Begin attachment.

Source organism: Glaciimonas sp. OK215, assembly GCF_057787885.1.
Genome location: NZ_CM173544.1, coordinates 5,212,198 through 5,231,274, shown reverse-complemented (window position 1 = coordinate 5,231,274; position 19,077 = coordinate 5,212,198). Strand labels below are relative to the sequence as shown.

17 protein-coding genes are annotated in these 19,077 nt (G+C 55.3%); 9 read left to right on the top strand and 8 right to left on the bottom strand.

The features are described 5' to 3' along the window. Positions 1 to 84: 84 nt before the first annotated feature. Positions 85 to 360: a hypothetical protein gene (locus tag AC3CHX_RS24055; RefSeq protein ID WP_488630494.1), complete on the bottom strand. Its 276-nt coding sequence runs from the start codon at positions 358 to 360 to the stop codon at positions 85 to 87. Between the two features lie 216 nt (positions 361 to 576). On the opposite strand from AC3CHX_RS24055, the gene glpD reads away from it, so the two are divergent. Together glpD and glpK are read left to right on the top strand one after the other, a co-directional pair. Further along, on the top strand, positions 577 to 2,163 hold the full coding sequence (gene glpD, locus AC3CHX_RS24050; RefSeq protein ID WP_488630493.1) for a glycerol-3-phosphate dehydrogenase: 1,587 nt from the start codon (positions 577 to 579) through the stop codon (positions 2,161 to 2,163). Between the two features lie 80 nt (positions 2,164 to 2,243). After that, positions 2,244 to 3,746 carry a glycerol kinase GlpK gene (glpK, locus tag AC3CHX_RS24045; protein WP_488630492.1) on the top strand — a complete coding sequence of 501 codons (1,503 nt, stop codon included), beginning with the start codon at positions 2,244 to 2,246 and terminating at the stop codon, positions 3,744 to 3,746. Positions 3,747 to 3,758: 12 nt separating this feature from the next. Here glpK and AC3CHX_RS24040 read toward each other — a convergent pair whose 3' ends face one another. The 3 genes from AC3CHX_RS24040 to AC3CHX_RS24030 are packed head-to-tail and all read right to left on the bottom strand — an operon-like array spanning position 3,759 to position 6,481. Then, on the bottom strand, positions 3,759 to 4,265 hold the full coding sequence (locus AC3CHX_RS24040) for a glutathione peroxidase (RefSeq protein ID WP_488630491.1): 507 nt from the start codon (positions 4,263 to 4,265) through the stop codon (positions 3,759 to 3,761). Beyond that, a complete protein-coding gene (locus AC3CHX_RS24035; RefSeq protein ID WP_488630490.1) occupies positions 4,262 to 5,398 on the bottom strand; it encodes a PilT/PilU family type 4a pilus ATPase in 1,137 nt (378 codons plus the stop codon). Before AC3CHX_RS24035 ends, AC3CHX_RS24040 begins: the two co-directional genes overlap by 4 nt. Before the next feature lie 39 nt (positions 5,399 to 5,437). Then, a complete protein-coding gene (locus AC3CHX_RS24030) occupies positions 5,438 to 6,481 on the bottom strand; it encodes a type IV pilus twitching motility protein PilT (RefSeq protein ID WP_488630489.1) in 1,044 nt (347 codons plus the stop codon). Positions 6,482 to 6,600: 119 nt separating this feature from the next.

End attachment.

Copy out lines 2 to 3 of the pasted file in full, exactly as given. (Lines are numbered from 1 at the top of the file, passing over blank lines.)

Genome location: NZ_CM173544.1, coordinates 5,212,198 through 5,231,274, shown reverse-complemented (window position 1 = coordinate 5,231,274; position 19,077 = coordinate 5,212,198). Strand labels below are relative to the sequence as shown.

17 protein-coding genes are annotated in these 19,077 nt (G+C 55.3%); 9 read left to right on the top strand and 8 right to left on the bottom strand.